DEVELOPMENT ANALYST, GRADUATE DIVISION AND GGSE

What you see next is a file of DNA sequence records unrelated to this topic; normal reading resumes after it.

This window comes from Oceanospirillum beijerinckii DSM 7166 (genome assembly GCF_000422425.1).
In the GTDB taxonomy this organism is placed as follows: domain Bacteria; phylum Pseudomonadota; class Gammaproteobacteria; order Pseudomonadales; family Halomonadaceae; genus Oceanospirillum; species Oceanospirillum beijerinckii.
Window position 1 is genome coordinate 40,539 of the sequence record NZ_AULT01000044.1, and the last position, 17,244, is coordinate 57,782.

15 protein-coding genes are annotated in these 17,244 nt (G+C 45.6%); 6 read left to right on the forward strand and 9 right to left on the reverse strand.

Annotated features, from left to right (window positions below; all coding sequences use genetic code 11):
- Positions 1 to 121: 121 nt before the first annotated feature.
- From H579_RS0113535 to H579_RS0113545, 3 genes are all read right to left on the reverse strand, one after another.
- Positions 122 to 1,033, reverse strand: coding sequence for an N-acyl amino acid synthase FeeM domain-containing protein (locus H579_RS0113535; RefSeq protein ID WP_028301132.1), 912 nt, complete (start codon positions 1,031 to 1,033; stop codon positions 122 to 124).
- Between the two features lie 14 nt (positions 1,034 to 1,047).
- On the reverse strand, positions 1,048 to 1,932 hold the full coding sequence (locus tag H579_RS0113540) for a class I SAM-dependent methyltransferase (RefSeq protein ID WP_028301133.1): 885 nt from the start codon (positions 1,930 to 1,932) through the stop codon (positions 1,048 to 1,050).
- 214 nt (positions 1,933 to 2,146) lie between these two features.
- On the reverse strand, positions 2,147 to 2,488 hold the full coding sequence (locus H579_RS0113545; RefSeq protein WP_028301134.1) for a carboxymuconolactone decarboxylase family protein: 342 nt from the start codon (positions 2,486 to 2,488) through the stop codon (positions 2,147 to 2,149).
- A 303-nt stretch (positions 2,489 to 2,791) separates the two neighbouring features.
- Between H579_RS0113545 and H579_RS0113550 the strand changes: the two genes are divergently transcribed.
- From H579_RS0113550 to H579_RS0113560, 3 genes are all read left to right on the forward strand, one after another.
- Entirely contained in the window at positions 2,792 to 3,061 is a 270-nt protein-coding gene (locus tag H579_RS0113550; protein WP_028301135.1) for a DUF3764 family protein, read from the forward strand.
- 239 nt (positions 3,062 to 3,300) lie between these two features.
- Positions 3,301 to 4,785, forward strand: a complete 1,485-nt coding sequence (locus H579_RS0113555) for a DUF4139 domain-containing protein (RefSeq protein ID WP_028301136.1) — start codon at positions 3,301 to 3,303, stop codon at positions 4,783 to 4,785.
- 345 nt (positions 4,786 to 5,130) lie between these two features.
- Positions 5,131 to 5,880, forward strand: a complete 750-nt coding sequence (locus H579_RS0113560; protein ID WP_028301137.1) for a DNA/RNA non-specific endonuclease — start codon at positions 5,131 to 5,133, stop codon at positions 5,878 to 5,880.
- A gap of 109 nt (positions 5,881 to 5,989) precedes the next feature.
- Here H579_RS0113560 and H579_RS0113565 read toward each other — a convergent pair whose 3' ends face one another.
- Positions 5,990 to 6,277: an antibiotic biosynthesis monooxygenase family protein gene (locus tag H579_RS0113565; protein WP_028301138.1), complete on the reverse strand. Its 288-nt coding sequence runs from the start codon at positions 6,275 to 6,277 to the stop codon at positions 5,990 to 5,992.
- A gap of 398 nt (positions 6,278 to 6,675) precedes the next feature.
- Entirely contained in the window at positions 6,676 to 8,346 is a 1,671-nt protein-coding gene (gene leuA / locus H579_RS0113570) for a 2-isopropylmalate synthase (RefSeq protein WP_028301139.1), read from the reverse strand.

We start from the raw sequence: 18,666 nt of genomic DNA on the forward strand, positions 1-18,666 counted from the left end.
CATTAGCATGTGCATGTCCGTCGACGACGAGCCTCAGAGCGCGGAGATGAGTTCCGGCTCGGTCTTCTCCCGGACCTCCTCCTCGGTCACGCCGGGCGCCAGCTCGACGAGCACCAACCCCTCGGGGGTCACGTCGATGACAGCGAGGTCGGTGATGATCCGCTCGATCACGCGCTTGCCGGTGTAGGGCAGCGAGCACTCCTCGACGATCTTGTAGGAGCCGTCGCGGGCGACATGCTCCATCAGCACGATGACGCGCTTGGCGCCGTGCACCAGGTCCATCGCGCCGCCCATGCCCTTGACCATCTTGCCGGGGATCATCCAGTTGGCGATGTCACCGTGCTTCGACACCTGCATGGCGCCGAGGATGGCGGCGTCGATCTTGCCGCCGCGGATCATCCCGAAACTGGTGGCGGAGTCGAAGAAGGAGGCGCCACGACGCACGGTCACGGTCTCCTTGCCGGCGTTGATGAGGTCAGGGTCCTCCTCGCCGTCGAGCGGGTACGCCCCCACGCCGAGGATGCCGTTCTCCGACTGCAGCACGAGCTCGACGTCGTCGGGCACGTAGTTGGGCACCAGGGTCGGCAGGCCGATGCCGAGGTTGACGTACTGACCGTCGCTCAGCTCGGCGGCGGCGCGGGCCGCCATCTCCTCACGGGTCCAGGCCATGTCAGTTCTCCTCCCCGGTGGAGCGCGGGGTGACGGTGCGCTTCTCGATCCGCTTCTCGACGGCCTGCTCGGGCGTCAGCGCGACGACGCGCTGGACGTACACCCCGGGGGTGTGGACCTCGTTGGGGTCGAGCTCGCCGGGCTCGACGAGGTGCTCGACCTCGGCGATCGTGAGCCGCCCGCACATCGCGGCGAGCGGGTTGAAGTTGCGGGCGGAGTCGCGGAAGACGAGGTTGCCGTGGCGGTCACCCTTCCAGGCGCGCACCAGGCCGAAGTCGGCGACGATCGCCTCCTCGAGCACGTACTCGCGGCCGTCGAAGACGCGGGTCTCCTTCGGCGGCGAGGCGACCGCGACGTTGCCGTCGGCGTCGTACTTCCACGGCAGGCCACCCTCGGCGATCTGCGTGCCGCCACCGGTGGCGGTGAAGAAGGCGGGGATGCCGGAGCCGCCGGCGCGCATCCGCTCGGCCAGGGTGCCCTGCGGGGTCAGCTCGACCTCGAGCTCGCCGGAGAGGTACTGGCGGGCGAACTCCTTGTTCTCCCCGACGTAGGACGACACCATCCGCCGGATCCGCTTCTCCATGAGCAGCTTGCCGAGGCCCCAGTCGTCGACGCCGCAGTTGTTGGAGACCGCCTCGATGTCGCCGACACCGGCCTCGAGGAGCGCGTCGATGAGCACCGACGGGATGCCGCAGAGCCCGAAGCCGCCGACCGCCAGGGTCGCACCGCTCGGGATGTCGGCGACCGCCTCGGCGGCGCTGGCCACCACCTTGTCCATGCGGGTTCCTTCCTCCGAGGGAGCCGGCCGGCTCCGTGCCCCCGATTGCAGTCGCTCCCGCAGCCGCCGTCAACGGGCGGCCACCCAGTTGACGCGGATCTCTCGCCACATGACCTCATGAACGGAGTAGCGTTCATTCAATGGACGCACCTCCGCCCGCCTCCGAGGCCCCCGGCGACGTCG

OFFICE OF DEVELOPMENT Serves as the Development Analyst for two development programs: The Graduate Division (GD) and Gervitz Graduate School of Education (GGSE), with support split equitably between We offer competitive salaries and a the two programs. Reqs: Bachelor’s very comprehensive benefits package, degree or equivalent combination which includes pension plan and tax of education and experience. Strong savings accounts. Relocation and organizational skills and unfailing rental assistance available. Please attention to detail and accuracy. apply online at www.cottagehealth. Exceptional verbal and interpersonal org. skills that foster positive relationships with diverse populations. Excellent EOE computer skills including proficiency in Word, Excel, PowerPoint, Internet Professional and e‑mail and demonstrated ability to quickly learn additional software programs. High level of initiative, creativity and energy. Ability to work independently. Ability to maintain strict confidentiality in all aspects of work. Ability to prioritize duties and achieve planned goals. Ability CHIEF to work under tight and shifting ADMINISTRATIVE deadlines. Ability to effectively solve problems and demonstrate sound OFFICER reasoning and judgment. Ability to KAVLI INSTITUTE FOR THEORETICAL establish and maintain cooperative PHYSICS working relationships within the Oversees the administration of division of Institutional Advancement, the KITP, a complex, high profile, the Development Office and with preeminent research institute, and the broader campus community. the KITP Residence. Has broad Excellent grammar, composition and responsibility for managing the fiscal proofreading skills. Understanding affairs of the Institute, including the of basic internal controls. Notes: continuation and renewal of grant Fingerprint background check proposals; managing the Institute’s required. May be called upon to work physical facility, Kohn Hall, and